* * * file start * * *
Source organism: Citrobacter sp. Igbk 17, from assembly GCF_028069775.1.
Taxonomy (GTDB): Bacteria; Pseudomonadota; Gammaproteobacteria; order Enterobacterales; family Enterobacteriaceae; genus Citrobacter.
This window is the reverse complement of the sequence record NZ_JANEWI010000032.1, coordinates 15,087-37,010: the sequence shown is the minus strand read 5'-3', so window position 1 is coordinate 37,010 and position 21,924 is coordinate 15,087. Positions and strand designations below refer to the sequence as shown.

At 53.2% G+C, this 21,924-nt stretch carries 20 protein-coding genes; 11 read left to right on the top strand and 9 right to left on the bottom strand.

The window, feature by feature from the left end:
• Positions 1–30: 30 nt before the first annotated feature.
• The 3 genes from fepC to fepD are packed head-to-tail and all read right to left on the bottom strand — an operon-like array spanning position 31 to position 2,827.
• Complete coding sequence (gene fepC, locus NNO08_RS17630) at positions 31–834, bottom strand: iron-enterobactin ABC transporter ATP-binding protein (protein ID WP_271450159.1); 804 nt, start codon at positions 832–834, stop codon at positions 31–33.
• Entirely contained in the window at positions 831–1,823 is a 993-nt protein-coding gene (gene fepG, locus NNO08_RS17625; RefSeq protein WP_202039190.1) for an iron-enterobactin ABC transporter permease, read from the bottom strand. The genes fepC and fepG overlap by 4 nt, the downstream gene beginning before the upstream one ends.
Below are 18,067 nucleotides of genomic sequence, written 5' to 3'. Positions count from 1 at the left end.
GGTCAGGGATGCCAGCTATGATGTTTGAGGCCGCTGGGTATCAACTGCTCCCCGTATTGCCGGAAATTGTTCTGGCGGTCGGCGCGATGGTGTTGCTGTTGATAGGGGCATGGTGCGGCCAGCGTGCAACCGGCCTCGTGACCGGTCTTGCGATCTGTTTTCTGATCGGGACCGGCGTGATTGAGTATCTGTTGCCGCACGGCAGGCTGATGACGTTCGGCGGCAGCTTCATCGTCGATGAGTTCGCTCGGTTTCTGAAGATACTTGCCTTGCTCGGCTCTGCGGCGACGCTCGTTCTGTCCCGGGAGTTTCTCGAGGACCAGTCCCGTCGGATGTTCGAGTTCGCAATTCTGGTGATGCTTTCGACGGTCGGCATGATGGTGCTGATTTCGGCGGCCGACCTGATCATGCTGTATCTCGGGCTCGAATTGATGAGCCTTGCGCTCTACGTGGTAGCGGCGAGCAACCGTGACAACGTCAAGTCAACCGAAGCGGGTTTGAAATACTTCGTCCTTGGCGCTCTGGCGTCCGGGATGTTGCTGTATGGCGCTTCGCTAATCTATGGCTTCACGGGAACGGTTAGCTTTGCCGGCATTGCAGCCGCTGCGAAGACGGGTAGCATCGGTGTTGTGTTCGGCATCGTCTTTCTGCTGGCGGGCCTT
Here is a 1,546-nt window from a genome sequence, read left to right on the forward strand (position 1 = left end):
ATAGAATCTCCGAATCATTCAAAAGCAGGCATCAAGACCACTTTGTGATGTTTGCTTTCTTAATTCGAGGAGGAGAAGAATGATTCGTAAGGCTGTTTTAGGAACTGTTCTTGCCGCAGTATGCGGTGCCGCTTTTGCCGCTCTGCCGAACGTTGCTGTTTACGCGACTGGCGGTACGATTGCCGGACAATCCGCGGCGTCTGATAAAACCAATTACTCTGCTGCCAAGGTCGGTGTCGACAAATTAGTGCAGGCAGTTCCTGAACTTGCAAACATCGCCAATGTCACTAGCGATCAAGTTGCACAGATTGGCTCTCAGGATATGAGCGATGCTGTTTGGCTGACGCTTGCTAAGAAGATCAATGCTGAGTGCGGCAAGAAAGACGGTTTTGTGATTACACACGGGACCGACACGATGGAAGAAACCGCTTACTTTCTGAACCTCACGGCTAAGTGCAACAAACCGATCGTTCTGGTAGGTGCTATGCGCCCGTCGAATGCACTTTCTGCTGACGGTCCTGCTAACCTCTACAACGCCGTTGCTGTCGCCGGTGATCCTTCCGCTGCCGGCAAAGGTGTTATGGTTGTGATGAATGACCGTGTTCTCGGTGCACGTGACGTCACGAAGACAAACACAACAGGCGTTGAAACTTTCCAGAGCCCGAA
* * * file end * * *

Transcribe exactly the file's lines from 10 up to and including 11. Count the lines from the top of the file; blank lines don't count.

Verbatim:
Below are 18,067 nucleotides of genomic sequence, written 5' to 3'. Positions count from 1 at the left end.
GGTCAGGGATGCCAGCTATGATGTTTGAGGCCGCTGGGTATCAACTGCTCCCCGTATTGCCGGAAATTGTTCTGGCGGTCGGCGCGATGGTGTTGCTGTTGATAGGGGCATGGTGCGGCCAGCGTGCAACCGGCCTCGTGACCGGTCTTGCGATCTGTTTTCTGATCGGGACCGGCGTGATTGAGTATCTGTTGCCGCACGGCAGGCTGATGACGTTCGGCGGCAGCTTCATCGTCGATGAGTTCGCTCGGTTTCTGAAGATACTTGCCTTGCTCGGCTCTGCGGCGACGCTCGTTCTGTCCCGGGAGTTTCTCGAGGACCAGTCCCGTCGGATGTTCGAGTTCGCAATTCTGGTGATGCTTTCGACGGTCGGCATGATGGTGCTGATTTCGGCGGCCGACCTGATCATGCTGTATCTCGGGCTCGAATTGATGAGCCTTGCGCTCTACGTGGTAGCGGCGAGCAACCGTGACAACGTCAAGTCAACCGAAGCGGGTTTGAAATACTTCGTCCTTGGCGCTCTGGCGTCCGGGATGTTGCTGTATGGCGCTTCGCTAATCTATGGCTTCACGGGAACGGTTAGCTTTGCCGGCATTGCAGCCGCTGCGAAGACGGGTAGCATCGGTGTTGTGTTCGGCATCGTCTTTCTGCTGGCGGGCCTT